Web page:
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People in Personal Learning Networks: Analysing their Characteristics and Identifying Suitable Tools
Kamakshi Rajagopal, Steven Verjans, Peter Sloep, Open Universiteit, Heerlen, The Netherlands, Cristina Costa, University of Salford, Salford, UK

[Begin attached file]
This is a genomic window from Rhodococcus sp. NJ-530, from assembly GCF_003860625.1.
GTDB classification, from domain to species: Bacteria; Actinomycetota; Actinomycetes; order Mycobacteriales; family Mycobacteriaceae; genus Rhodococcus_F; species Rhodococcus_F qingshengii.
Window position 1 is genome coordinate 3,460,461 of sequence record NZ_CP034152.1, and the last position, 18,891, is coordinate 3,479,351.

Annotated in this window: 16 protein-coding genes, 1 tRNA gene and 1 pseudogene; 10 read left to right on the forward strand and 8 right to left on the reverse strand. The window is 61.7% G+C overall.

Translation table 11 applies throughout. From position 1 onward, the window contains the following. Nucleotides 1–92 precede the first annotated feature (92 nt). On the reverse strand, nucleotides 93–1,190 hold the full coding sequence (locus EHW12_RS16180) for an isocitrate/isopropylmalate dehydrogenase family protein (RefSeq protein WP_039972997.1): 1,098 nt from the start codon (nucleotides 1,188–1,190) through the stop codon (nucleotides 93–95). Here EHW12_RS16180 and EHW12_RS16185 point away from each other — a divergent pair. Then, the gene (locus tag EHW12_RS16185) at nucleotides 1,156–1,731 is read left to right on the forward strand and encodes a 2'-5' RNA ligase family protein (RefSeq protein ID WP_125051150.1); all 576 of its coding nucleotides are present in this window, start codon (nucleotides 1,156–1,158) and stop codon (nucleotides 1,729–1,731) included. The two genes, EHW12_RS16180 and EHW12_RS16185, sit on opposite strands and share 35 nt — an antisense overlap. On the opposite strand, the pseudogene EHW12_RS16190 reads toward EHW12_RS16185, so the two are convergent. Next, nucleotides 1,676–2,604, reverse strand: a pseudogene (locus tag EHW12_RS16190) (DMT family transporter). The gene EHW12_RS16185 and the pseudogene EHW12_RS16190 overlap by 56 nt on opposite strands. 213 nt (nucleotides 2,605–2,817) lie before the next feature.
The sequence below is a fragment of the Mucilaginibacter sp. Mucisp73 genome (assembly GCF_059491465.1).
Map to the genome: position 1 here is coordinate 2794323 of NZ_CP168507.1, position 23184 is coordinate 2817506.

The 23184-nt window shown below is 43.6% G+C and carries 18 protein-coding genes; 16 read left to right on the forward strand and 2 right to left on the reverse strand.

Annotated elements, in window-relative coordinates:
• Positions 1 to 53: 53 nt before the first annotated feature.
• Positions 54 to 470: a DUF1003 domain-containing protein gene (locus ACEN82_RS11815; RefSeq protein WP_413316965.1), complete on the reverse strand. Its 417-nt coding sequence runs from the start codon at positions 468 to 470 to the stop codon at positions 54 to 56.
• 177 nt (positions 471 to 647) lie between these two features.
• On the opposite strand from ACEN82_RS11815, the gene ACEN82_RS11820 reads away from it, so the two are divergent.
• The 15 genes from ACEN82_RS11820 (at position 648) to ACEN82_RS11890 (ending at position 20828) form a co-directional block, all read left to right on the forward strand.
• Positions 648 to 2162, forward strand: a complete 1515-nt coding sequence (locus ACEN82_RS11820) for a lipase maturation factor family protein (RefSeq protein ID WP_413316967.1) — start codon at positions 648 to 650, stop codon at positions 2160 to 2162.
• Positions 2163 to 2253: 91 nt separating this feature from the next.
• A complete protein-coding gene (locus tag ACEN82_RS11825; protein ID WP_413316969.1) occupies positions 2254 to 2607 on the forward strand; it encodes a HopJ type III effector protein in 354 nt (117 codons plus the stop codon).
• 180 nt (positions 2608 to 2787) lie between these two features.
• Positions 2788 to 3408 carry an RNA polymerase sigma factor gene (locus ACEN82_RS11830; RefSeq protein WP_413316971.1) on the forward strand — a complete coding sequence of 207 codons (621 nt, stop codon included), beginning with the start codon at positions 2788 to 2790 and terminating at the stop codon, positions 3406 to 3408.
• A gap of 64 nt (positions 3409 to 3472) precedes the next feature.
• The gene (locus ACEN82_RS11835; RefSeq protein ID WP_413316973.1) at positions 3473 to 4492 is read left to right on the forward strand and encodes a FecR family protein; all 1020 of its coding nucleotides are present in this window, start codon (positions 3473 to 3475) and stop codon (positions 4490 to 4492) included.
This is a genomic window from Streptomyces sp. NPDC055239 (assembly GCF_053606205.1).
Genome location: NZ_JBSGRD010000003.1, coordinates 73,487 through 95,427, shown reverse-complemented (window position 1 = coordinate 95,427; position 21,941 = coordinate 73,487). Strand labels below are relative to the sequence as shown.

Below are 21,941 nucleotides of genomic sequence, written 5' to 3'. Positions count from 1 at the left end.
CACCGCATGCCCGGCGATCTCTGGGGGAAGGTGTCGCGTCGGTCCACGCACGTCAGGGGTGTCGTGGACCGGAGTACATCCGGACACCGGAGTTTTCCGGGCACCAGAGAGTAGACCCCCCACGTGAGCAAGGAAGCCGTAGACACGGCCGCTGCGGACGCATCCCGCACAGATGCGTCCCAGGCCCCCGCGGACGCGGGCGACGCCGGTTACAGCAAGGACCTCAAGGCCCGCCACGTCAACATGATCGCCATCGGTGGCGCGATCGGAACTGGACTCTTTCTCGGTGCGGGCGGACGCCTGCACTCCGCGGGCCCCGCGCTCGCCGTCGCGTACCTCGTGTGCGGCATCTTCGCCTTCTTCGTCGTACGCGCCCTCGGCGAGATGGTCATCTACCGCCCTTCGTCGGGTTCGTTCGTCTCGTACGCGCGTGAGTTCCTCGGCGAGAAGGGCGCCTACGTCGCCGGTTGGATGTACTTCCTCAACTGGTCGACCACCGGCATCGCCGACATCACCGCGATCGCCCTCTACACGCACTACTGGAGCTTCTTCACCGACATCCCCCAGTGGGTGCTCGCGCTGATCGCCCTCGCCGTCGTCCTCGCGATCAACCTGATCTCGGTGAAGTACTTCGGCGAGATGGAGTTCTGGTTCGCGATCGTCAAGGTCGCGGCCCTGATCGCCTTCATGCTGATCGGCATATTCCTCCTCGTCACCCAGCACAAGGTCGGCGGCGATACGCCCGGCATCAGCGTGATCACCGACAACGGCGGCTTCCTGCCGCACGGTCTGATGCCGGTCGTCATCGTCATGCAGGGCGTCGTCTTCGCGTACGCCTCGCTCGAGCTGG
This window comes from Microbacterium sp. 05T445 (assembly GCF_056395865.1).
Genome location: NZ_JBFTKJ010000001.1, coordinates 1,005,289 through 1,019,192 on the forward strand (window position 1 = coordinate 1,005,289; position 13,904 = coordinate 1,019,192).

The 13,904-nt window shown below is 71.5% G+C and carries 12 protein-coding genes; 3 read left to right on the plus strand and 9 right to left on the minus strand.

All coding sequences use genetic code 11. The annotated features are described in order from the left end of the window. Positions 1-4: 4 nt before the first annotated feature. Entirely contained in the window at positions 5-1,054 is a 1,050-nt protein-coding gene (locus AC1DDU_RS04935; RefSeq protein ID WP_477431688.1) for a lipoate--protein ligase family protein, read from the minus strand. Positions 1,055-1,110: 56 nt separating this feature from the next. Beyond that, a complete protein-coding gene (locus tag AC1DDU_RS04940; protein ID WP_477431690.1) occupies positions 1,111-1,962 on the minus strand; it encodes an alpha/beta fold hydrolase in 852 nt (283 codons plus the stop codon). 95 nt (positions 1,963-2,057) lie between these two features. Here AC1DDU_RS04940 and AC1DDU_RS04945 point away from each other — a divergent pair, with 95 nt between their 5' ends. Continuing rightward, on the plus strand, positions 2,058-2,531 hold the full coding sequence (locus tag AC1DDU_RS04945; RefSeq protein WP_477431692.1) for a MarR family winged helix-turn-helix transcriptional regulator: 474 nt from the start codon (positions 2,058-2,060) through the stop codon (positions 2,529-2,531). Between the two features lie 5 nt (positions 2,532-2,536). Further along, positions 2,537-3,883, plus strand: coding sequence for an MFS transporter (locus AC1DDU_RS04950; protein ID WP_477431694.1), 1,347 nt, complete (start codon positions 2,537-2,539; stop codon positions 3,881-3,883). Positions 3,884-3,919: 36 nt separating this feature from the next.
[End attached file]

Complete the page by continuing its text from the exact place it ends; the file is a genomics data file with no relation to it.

In recent years, the concept of a Personal Learning Network (PLN) as a structure to support personal learning has become more and more widespread. A Personal Learning Network refers to the network of people a self-directed learner connects with for the specific purpose of supporting their learning. An effective use of PLNs as learning resources depends on various networking skills of the learners. These skills include content-related skills such as such as being able to engage in conversations and being able to communicate ideas, thoughts and opinions to the listener, but also (ii) skills regarding the process of networking itself to continuously build, maintain and activate PLNs, in particular to be able to identify the experience and expertise of the connections in their PLNs. Relationships for learning in a PLN are often supported through various technical instruments and platforms. Although many technologies are being developed to support learners' construction and maintenance of their Personal Learning Network, the design is often based on certain assumptions on what learners consider important for their own social learning. However, there has been little investigation on what a learner considers important in a PLN. This article presents the results of a study on the concepts that determine whether a learner considers a contact to be valuable to their learning, the perceived relevance or importance of these concepts to the learner, and the extent to which these concepts are perceived to be supported by current popular networking platforms. The methodology used consists of a two-stage process: a scaffold activity on name generation and abstraction of concepts by participants in a workshop on networking skills, followed by a survey rating the importance of the elicited concepts and their association with 5 chosen PLN-supporting platforms. The conclusions of the study are (i) 18 concepts are generally accepted as driving a learner's PLN, (ii) that social learning via PLNs still remains very hidden, but reflective activities encourage more control over this type of learning, and (iii) that different social networking platforms fullfil different aspects of the supporting personal learning networks, with the exception of Twitter as a learning platform, that emerges from the study as the most widely applicable tool.
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